So, the President and I, together with state and local officials like those here today — and I see the Secretary of State, who is here, and thank you for your leadership — (applause) — we’ll keep pushing to get every eligible American vaccinated.  

Last week, the President spoke about what our administration is doing to boost vaccination rates, and basically, it boils down to two big things: We are bringing the facts — the facts — not misinformation, the facts — directly to the people.  (Applause.)  And that’s a big deal, as you all know.  We got to get the facts out, because sadly there’s a lot of misinformation.  So, let’s know what it is, and let’s talk to our neighbors and our friends and say, “Here, let me tell you about the facts.”  Okay?  The facts — one.  And two, bringing the vaccine directly to the people.  Okay? 

So we have volunteers who are going door to door to give people information about the vaccines.  Why?  Because we shouldn’t require that people knock on our door to find out what’s going on.  Let’s take it to the streets, take it to the people.  That’s what we’re talking about doing.  Knock on those doors.  “Hello, neighbor.”  (Laughter.)

We also have vaccines being sent to primary care doctors and pediatricians — (applause) — pediatricians who, so often, will treat the child and then, as they’re treating the child, look over at the mother or the father and say, “Well, how are you doing?” (Laughter.)  Right?

And we are setting up clinics in workplaces and sending mobile clinics into communities.  We are leaving no stone unturned because we know getting vaccinated — here’s the thing: Getting vaccinated is the single-best defense against COVID-19 and its variants.  It’s the single-best defense.

And, folks, this Delta variant is no joke.  Detroit, this — this Delta variant, it spreads faster, and it is in many cases reported to be much more serious in terms of its impact.  And the vaccine will protect you from it.  And here’s how I know: Virtually every person who is in the hospital sick with COVID-19 right now is unvaccinated.

I’m going to repeat that.  Virtually — it’s a fact — paying attention — (laughter and applause).  Virtually every person who is in the hospital right now sick with COVID-19 is unvaccinated. 

AUDIENCE MEMBER:  Wow.

THE VICE PRESIDENT:  And even more, regrettably, virtually every person who has recently died from COVID-19 was unvaccinated.  The loss.  The tragedy of that loss.  Literally every person who has died from COVID-19 that we have recently been seeing was unvaccinated.

You know, you hear doctors now talking about when they’re treating someone in the hospital these days for COVID-19, and then they ask, “Well, have you been vaccinated?”  The kind of response they’re getting — sometimes it’s nonverbal, but it’s kind of people looking down and saying, “No, I haven’t been vaccinated.”

So, let’s do this in a way that we don’t judge anybody.
We’re not looking down on anybody, but we do want to give them the information because nobody should have to live with any kind of sense or feeling of regret when there’s so much that’s available to help them.

    You know, I got my second shot back in January, and I’m so glad I did.  And, of course, you know, look, I thought I can handle anything, but that next day — (laughter) — that next day, I was a little off for a couple of — you know, I was just not feeling so well that next day.  But that was it, and then back to — back to normal.  Right?  So, yeah — so, okay, that’s part of it, but it’s just, you know, a few hours, and it can save your life.  It can save your life.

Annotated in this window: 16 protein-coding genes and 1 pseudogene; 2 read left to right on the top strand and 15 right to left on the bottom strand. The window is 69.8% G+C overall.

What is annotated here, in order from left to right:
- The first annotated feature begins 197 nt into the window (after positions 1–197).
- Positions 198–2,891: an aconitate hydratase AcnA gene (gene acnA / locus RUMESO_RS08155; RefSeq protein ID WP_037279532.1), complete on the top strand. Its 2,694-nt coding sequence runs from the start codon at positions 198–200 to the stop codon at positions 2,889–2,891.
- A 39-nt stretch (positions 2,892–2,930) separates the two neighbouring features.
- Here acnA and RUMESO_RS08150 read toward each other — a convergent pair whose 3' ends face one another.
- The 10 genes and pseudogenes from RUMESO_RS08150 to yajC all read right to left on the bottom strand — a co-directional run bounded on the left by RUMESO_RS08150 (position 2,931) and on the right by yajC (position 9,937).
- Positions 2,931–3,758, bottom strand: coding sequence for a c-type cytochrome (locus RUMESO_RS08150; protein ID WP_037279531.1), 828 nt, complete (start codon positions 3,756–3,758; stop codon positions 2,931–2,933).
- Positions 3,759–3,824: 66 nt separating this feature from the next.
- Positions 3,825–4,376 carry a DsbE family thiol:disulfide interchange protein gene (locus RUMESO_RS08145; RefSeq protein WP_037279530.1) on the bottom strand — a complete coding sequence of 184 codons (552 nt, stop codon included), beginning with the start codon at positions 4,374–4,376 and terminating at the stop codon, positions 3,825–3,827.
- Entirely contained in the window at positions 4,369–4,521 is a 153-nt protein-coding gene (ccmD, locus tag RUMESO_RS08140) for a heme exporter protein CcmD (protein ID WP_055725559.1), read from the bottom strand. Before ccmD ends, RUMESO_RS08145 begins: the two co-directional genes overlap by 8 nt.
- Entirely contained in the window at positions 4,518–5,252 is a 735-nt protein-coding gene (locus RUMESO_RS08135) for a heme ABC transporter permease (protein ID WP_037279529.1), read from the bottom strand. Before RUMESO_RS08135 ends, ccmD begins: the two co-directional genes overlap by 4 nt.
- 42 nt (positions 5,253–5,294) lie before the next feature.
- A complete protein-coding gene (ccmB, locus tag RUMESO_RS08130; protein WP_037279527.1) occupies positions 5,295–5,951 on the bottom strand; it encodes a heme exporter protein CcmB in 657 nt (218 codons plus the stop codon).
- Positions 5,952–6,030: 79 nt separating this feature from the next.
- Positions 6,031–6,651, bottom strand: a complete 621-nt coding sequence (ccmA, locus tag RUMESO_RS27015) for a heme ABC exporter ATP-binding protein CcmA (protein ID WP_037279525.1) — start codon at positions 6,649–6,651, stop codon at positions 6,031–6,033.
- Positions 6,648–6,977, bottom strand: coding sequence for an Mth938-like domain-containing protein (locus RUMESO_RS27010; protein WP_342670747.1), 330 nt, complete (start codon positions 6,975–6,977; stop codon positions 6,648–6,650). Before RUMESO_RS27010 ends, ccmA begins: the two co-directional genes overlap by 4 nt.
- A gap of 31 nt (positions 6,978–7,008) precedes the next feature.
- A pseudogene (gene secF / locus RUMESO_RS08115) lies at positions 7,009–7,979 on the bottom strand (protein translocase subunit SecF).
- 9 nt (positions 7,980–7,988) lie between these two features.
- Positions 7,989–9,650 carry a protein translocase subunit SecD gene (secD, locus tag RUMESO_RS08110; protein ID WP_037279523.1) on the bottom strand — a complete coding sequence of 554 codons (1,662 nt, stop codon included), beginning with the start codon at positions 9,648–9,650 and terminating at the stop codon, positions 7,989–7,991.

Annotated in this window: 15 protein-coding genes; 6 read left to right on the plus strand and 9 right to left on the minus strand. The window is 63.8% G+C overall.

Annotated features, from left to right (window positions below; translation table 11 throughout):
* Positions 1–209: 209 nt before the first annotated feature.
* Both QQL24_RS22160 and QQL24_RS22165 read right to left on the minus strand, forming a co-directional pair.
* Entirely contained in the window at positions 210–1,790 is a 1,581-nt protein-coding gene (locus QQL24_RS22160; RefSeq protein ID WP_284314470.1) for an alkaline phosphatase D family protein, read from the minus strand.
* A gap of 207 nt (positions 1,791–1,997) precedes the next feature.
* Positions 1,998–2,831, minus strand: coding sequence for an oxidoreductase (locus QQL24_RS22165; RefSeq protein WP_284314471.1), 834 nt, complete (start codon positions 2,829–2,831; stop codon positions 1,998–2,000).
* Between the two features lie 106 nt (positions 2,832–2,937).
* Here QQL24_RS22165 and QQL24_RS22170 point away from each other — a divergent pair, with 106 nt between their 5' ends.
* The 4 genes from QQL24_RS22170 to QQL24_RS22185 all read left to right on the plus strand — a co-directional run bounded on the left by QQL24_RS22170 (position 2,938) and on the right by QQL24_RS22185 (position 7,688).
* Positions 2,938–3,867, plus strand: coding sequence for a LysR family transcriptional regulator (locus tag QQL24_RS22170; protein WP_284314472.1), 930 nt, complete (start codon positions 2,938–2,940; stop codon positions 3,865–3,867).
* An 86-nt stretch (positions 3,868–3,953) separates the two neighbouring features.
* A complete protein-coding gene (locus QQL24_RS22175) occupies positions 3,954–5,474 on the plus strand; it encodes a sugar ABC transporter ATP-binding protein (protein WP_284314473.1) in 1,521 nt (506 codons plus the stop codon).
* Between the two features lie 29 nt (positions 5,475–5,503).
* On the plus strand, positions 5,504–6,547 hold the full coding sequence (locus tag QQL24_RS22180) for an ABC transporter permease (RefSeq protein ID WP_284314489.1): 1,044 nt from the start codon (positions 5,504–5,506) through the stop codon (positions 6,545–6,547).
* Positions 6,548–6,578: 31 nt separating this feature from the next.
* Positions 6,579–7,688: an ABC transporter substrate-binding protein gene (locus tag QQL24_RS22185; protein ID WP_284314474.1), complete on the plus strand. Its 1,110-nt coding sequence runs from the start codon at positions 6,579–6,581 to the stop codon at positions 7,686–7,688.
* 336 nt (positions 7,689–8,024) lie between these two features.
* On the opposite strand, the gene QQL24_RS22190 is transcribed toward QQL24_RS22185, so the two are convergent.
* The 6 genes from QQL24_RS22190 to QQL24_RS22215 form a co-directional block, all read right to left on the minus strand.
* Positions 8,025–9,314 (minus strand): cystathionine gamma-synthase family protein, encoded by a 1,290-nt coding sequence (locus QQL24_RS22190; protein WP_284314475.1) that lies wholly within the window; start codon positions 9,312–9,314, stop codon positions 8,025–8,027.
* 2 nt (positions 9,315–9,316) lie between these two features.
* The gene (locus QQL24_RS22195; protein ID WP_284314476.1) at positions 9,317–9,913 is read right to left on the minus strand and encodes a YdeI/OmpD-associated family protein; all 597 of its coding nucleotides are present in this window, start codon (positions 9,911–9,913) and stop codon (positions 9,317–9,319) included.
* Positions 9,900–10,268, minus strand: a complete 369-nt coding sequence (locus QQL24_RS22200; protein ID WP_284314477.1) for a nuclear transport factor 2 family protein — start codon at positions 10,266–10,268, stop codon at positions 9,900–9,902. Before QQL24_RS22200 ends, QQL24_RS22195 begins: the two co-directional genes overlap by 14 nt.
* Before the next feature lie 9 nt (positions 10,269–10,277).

In the words of your own, Miggy — Miguel Cabrera — (applause) — he said that, “The shots are nowhere near as bad as the virus.”  (Applause.)  Fact.  Fact. 

So, if you have not yet been vaccinated — you know, some people said, “I’m going to wait.  I want to wait and see how this all turns out,how everybody else is doing with it” — right? — “so, I’m going to give it — I’m going to give it six months.”  It’s July.  (Laughter.)  It’s time.  It’s time.  So, it is time, and it is time to roll up your sleeves and get the shot.  

And if you already have, find someone who hasn’t and help them and talk to them, as we are having this conversation now borne out of love, borne out of concern, and borne out of knowledge, again, that it will save lives.  

You know, a couple weeks ago, I was — I was down in Atlanta at Ebenezer Baptist Church.  And it was good to be back there.  And the church — of course, you all know this is the church where Dr. King preached until the day he died.  And today, it is a place of worship.  But as most places of worship, also a place of healing; it is a vaccination site.  Then and now, a place of healing. 

And when I was there, I talked with a bunch of folks and, in particular, I met with a bunch of folks who had just been vaccinated and the healthcare workers who administered the vaccines.  And I said then which — what I will repeat today: I do believe that the act of getting vaccinated is the very essence — the very essence of what the Bible tells us when it says, “Love thy neighbor.”  Right? 

Because what we know is — one can ask, “Well, who is one’s neighbor?  Is it the person who lives to my left, lives to my right?  I know them — may borrow a cup of sugar.”  Right?  But what we know it means when we talk about “love thy neighbor” is that, yes, it may be the person next door; and it may be the man on the side of the road; and it may be a perfect stranger, and in the face of that stranger, you see a friend.  That’s what this is about.  And so, by getting vaccinated, you are loving your neighbor.  

And so, I will end, Reverend Anthony, where I began — (laughter) — with the point about Detroit’s resilience.  Detroit, you know better than most resilience is not automatic.  Not everybody has it.  Resilience is made.  Resilience takes determination and it takes work.  And resilience requires love.

So, in that spirit and in the spirit of resilience, let us rise up, Detroit.  Let us rise up, Michigan.  Let us rise up, America.   And let us end this pandemic once and for all.  We can do this together.  I know we can.  

Thank you.  (Applause.) 

4:07 P.M. EDT